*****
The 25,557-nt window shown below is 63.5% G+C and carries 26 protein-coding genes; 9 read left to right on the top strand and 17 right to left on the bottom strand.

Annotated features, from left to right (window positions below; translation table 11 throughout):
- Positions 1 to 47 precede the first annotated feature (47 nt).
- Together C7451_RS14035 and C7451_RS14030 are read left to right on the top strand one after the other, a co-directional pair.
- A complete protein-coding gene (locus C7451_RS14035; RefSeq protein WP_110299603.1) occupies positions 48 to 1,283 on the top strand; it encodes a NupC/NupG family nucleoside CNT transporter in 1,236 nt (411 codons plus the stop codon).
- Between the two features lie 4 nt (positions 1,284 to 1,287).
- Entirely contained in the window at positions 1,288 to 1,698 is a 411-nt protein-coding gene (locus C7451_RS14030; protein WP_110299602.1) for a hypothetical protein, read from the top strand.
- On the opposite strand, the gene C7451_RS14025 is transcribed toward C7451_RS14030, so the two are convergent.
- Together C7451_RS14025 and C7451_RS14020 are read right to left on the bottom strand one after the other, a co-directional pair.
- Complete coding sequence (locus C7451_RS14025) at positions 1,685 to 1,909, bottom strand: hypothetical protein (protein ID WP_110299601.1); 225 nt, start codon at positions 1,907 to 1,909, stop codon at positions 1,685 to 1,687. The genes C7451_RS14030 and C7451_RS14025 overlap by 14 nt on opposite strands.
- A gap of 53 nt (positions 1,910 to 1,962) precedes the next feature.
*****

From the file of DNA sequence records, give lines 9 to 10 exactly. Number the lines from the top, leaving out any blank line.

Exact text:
- Together C7451_RS14025 and C7451_RS14020 are read right to left on the bottom strand one after the other, a co-directional pair.
- Complete coding sequence (locus C7451_RS14025) at positions 1,685 to 1,909, bottom strand: hypothetical protein (protein ID WP_110299601.1); 225 nt, start codon at positions 1,907 to 1,909, stop codon at positions 1,685 to 1,687. The genes C7451_RS14030 and C7451_RS14025 overlap by 14 nt on opposite strands.